Campbell said he never held a grudge against his successor. In fact, when Campbell was honored by the Broadcast Pioneers of Philadelphia as its Man of the Year in November, two broadcasters served as his sponsors. One was longtime Eagles play-by-play man Merrill Reese. The other was Kalas.

"Harry was a very humble, modest guy who didn't big-deal anybody," said Campbell, 85. "I think it paid off in the long run. I think it really cemented his relationship to the people. Particularly in our business, you can spot phoniness from a mile away and there was nothing phony about Harry."

When Gov. Rendell first met the broadcaster, Rendell was campaigning to become Philadelphia's district attorney in 1977. According to Rendell, Kalas attended a fundraiser that Wheeler staged at his condo.

"You know how with some people you can tell it in their eyes?" Rendell asked. "He had that devilish sort of playfulness in his eyes. I knew he was a keeper as a sports announcer and I knew he was a keeper as a friend."

By that time, Kalas had already adopted his signature home-run call - "Outta here!" - from a remark that then-Phillies shortstop Larry Bowa made one day during batting practice. He had also begun working for NFL Films, assuming the role of narrator that had been held by another legendary Philadelphia voice, John Facenda.

"In the 46 years of NFL Films, we have worked with two of the greatest voice-over talents in television history," NFL Films president Steve Sabol said in a statement. "John Facenda was the 'Voice of God' and Harry Kalas was the 'Voice of the People.' His substance was his style. There was no shtick, just a steady blend of crisp articulation and resonance. In many ways, Harry is the narrator of our memories."

As the lead play-by-play man for baseball's losingest franchise, the memories might have been sparse. But Kalas had a knack for making them lasting. When major league baseball's television regulations prevented him from calling the 1980 World Series, Phillies fans responded with such a heavy outcry that by the time the team returned to the championship in 1983, the rules had been changed. But it took Kalas another 25 years before he was able to declare the Phillies the "world champions of baseball."

"On a personal level, I really, literally, grew up only listening and knowing the voice of Harry Kalas for the Phillies for a long, long period of time," Mayor Nutter said. "What do they say? Often imitated but never really duplicated. It's virtually impossible to get his exact tone, whether it's balls-and-strikes or a long one out of the park."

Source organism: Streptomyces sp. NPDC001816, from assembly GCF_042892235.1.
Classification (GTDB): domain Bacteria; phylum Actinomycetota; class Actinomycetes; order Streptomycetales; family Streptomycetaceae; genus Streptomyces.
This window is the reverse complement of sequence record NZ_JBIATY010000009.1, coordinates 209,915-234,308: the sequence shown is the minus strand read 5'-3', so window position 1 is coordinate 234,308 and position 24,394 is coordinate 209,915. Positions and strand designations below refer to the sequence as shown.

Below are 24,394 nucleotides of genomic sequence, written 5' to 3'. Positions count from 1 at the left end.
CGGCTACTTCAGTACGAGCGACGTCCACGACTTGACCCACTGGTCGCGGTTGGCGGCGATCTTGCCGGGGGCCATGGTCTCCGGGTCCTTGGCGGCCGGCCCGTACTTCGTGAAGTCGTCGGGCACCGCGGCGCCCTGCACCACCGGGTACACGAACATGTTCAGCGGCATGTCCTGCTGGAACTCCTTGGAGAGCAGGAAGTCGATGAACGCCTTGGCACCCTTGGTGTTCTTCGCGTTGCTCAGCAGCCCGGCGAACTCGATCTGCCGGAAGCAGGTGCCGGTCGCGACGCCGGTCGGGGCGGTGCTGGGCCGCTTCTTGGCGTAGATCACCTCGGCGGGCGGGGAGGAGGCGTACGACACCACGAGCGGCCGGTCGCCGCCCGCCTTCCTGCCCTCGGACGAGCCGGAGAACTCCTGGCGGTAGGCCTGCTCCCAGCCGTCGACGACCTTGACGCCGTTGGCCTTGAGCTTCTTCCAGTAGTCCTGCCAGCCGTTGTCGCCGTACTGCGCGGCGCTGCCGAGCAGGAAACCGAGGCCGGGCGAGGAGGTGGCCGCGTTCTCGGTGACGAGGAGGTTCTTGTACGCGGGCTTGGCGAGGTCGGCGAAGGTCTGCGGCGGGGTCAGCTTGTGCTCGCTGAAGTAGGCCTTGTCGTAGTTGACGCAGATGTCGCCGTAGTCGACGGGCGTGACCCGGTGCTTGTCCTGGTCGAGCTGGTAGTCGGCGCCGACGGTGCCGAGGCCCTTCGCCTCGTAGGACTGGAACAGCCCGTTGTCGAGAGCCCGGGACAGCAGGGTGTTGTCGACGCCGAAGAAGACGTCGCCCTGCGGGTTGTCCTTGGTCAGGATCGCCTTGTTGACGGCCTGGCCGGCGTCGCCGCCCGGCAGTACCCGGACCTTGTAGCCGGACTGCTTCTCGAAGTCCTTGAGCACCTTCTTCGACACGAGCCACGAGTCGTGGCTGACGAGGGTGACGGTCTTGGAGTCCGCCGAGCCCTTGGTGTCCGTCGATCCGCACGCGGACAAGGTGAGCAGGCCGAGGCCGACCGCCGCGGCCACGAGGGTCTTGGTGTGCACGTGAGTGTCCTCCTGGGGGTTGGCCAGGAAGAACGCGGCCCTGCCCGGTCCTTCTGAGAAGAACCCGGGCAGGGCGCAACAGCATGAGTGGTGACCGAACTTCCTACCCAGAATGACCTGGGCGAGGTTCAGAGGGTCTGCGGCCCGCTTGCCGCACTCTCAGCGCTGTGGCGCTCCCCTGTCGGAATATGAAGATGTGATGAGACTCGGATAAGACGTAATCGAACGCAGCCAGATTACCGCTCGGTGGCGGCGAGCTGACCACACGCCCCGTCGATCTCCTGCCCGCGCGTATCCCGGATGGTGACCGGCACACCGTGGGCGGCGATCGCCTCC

Campbell said he last spoke with Kalas early last month after he had a heart procedure - the organization termed it "minor" - that he hoped would improve circulation to his legs. Kalas, Campbell said, had been struggling to walk up stairs and hoped that the procedure would alleviate the problem.

Reese said he and Kalas had lunch before spring training and Kalas had mentioned the upcoming medical procedure.

"He felt confident about it," said Reese. "I spoke to him again by phone when he got home from the hospital. Harry said he was looking forward to this season as much as any season ever."

Whether that health problem was related to his passing was unknown as of last night. He arrived at spring training in mid-March and broadcast each of the Phillies' first six regular-season games. Last Wednesday, he participated in the World Series ring ceremony at Citizens Bank Park and threw out the ceremonial first pitch.

Kalas was on the team flight from Denver to Washington on Sunday night. But early yesterday afternoon, Phillies director of broadcasting Rob Brooks discovered him unconscious at Nationals Park, his glasses and stat book already set up in the broadcast booth.

At 1:20 p.m., he was pronounced dead.

"The Kalas family is overwhelmed by the outpouring of love and affection from all of Harry's fans and friends cross America," a family statement said. "Especially the Phillies fans whom he loved as much as the game of baseball itself."

By the time the Phillies took the field against the Nationals and broke .500 for the first time this season, news of his passing had spread throughout the stadium and the city of Philadelphia.

"I think if you could pick a way to die and a place to die and how you do it," Campbell said, "I think Harry would have picked this way."

After 73 years - 38 of them in the city of Philadelphia - the flame has died.

The Harry Kalas era is over. *

In lieu of flowers, the family is requesting contributions be sent in Kalas' memory to Phillies Charities, Inc., Phillies, 1 Citizens Bank Way, Philadelphia, PA 19148. Contributions will be earmarked for different charities at a later date.

Daily News staff writers Ed Barkowitz, Les Bowen, Mark Kram, Paul Hagen and Catherine Lucey contributed to this report.